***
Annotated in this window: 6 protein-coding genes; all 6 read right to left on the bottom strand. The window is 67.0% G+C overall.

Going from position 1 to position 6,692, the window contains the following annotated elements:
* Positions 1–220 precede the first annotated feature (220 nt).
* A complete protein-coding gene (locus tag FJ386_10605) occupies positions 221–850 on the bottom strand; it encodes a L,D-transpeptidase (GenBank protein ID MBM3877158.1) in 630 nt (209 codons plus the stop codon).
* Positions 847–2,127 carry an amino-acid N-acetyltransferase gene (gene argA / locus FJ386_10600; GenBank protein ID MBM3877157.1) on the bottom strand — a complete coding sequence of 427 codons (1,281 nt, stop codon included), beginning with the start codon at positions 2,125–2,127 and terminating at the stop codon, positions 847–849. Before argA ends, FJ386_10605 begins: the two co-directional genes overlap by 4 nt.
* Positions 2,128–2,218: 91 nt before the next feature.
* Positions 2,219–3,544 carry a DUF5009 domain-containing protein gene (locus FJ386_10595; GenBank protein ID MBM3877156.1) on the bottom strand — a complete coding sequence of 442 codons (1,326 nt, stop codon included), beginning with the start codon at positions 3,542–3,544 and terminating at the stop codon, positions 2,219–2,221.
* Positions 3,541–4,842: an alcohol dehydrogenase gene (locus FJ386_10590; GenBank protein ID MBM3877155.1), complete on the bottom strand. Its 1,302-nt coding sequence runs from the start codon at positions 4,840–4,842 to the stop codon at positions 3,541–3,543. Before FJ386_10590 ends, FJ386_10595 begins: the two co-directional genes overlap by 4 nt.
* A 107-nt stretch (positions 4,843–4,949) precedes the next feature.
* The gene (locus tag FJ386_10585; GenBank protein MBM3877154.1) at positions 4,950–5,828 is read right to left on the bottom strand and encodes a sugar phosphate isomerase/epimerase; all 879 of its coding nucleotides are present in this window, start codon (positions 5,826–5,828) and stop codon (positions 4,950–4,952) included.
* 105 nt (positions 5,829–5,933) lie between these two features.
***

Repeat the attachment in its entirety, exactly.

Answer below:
Annotated in this window: 6 protein-coding genes; all 6 read right to left on the bottom strand. The window is 67.0% G+C overall.

Going from position 1 to position 6,692, the window contains the following annotated elements:
* Positions 1–220 precede the first annotated feature (220 nt).
* A complete protein-coding gene (locus tag FJ386_10605) occupies positions 221–850 on the bottom strand; it encodes a L,D-transpeptidase (GenBank protein ID MBM3877158.1) in 630 nt (209 codons plus the stop codon).
* Positions 847–2,127 carry an amino-acid N-acetyltransferase gene (gene argA / locus FJ386_10600; GenBank protein ID MBM3877157.1) on the bottom strand — a complete coding sequence of 427 codons (1,281 nt, stop codon included), beginning with the start codon at positions 2,125–2,127 and terminating at the stop codon, positions 847–849. Before argA ends, FJ386_10605 begins: the two co-directional genes overlap by 4 nt.
* Positions 2,128–2,218: 91 nt before the next feature.
* Positions 2,219–3,544 carry a DUF5009 domain-containing protein gene (locus FJ386_10595; GenBank protein ID MBM3877156.1) on the bottom strand — a complete coding sequence of 442 codons (1,326 nt, stop codon included), beginning with the start codon at positions 3,542–3,544 and terminating at the stop codon, positions 2,219–2,221.
* Positions 3,541–4,842: an alcohol dehydrogenase gene (locus FJ386_10590; GenBank protein ID MBM3877155.1), complete on the bottom strand. Its 1,302-nt coding sequence runs from the start codon at positions 4,840–4,842 to the stop codon at positions 3,541–3,543. Before FJ386_10590 ends, FJ386_10595 begins: the two co-directional genes overlap by 4 nt.
* A 107-nt stretch (positions 4,843–4,949) precedes the next feature.
* The gene (locus tag FJ386_10585; GenBank protein MBM3877154.1) at positions 4,950–5,828 is read right to left on the bottom strand and encodes a sugar phosphate isomerase/epimerase; all 879 of its coding nucleotides are present in this window, start codon (positions 5,826–5,828) and stop codon (positions 4,950–4,952) included.
* 105 nt (positions 5,829–5,933) lie between these two features.